But I’m not here to talk about Mad Dog Time, I’m here to talk about Hell Ride, Bishop’s follow-up. (I try not to read into the fact that it was 12 years between Bishop’s directorial efforts, but it’s hard.) It’s a biker flick about a gang called the Victors, led by the enigmatic Pistolero (Bishop) as he seeks vengeance for his girl who was murdered 32 years earlier. Following him are his right-hand man, The Gent (Michael Madsen, veering between genuinely fun and flat-out bizarre) and the young upstart Comanche (Eric Balfour). The “bad” gang, the Six Six Sixers, are headed by Billy Wings (Vinnie Jones, doing the most bizarre maybe-accent I’ve seen since Kevin Costner’s opening scenes in Robin Hood: Prince of Thieves) and The Deuce (David Carradine). The movie basically follows these characters as they arrange meetings at dusty desert bars, then double-cross each other and set up rival gang members for brutal murders. I’ve watched this movie twice now (once with the commentary), and I’ll be damned if I know what the actual point of Hell Ride is.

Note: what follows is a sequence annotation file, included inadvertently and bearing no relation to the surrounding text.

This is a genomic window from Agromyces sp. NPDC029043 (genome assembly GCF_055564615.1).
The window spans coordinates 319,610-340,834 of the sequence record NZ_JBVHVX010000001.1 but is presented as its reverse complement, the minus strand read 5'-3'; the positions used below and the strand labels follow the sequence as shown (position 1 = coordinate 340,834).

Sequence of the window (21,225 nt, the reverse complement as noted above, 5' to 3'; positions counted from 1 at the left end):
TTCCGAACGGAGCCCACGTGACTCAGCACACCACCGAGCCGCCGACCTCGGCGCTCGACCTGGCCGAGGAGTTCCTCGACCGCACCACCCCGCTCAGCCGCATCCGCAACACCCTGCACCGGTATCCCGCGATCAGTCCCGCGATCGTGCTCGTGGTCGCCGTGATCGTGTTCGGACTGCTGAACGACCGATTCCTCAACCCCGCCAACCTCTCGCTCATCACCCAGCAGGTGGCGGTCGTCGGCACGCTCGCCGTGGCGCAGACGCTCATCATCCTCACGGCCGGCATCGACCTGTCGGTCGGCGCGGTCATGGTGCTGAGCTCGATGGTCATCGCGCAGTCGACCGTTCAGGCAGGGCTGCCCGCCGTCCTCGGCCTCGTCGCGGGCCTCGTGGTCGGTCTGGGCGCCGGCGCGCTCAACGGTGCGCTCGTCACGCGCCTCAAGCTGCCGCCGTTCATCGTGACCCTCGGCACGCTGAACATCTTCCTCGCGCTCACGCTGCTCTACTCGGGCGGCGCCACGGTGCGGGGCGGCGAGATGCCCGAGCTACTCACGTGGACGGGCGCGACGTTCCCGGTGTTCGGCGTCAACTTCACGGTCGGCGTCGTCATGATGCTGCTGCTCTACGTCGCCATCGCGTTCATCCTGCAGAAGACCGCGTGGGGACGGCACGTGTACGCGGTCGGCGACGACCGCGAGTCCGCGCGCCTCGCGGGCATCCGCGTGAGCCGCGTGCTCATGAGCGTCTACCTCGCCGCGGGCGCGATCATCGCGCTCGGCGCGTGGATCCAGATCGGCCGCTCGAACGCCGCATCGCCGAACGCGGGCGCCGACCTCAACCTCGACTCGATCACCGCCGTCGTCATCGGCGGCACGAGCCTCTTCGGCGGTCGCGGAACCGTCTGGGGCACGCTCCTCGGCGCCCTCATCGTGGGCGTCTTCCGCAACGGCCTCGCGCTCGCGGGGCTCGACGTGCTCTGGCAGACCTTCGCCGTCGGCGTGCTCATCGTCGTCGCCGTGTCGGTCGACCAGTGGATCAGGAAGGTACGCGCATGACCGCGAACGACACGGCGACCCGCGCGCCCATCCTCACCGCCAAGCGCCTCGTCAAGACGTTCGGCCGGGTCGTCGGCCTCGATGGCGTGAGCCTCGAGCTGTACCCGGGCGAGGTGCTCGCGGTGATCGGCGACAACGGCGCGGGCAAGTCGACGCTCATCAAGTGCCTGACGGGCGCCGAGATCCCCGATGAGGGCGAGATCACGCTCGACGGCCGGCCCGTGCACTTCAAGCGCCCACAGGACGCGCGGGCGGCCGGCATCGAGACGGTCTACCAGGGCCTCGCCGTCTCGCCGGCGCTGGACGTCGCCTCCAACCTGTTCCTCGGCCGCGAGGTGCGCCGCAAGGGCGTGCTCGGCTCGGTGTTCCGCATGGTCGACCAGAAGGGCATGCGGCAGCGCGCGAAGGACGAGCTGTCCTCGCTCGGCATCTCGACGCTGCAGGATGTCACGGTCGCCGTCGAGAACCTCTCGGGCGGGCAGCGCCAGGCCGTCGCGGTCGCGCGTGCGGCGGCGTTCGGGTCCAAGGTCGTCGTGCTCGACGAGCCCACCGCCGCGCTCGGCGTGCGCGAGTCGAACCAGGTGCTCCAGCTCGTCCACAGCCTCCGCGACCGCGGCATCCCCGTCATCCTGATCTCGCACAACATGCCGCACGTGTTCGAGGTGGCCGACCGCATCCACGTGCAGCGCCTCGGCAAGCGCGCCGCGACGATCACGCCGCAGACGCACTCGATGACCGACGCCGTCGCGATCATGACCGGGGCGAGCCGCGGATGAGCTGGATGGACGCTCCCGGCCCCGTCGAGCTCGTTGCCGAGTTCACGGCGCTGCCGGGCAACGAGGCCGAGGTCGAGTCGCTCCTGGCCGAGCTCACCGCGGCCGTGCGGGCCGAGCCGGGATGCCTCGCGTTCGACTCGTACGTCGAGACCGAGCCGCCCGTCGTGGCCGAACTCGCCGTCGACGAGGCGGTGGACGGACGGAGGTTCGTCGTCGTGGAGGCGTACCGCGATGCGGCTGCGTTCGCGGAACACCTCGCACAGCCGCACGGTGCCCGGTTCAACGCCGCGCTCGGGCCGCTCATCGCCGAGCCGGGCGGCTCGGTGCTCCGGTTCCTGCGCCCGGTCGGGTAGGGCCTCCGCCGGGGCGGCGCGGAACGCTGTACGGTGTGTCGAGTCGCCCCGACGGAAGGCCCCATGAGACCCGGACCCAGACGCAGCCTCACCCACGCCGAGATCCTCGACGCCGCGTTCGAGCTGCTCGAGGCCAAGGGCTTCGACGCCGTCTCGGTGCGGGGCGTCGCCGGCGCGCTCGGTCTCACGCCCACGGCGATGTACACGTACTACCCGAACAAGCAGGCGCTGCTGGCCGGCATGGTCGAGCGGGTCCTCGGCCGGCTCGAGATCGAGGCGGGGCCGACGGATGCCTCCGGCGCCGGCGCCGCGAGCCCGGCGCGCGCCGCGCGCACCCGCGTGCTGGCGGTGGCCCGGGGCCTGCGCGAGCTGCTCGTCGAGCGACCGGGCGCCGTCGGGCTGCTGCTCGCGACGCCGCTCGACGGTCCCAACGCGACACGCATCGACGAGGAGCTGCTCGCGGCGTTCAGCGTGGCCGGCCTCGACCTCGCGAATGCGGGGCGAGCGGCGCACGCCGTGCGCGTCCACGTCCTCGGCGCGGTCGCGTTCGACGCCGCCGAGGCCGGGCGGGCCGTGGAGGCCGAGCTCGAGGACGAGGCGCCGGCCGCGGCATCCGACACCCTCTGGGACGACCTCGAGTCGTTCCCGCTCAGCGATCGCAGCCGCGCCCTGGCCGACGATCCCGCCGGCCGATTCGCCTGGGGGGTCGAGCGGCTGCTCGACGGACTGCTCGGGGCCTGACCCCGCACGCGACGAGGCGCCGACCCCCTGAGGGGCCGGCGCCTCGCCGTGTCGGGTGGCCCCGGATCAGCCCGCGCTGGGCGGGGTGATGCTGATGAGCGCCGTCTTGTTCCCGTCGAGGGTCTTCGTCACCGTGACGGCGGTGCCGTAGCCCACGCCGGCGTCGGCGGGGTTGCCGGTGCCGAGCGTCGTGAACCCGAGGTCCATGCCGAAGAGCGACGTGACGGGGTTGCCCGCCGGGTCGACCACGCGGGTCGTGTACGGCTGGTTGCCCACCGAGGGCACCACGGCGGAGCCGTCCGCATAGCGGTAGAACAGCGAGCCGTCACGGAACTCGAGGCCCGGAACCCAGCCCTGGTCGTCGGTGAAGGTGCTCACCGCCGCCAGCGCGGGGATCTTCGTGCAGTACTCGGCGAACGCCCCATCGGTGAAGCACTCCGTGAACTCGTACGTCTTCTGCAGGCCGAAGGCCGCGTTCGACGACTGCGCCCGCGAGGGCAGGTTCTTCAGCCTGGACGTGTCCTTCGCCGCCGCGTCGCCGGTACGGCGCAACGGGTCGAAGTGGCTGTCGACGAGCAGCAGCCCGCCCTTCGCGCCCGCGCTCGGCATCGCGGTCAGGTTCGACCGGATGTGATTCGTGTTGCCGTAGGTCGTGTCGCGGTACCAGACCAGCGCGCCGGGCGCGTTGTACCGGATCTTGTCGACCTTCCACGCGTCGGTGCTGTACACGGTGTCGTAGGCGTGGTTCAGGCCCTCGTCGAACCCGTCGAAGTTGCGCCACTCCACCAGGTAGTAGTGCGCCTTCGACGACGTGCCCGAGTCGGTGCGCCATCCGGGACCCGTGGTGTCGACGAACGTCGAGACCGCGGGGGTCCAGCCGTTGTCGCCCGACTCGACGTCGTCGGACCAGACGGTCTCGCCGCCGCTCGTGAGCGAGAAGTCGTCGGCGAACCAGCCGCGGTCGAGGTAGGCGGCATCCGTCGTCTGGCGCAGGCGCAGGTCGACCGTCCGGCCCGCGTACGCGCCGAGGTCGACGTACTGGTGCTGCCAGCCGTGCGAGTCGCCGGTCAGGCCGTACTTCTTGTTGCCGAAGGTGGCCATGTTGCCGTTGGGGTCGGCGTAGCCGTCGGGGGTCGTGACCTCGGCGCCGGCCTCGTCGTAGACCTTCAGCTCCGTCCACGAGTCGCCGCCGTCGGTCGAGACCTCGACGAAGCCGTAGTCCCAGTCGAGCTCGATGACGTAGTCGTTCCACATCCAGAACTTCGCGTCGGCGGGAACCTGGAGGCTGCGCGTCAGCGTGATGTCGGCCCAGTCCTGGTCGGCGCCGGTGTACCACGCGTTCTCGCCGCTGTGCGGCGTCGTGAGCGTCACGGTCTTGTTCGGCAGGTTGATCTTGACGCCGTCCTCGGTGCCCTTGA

When it comes to genre movies like Hell Ride, all I’m looking for is some good times. The red-band trailer was very promising; it looked like a fun, ultraviolent biker flick, kind of like a low-rent Kill Bill for biker movies instead of martial arts films. And really, I don’t think that would have been all that hard to pull off. Instead, Bishop (who, again, wrote, produced, directed and stars) tries to get all existential and arty with his biker movie, which would be a tricky enough proposition for a legitimately talented filmmaker, but Bishop is not one of those. To call Hell Ride a mess would insult messes.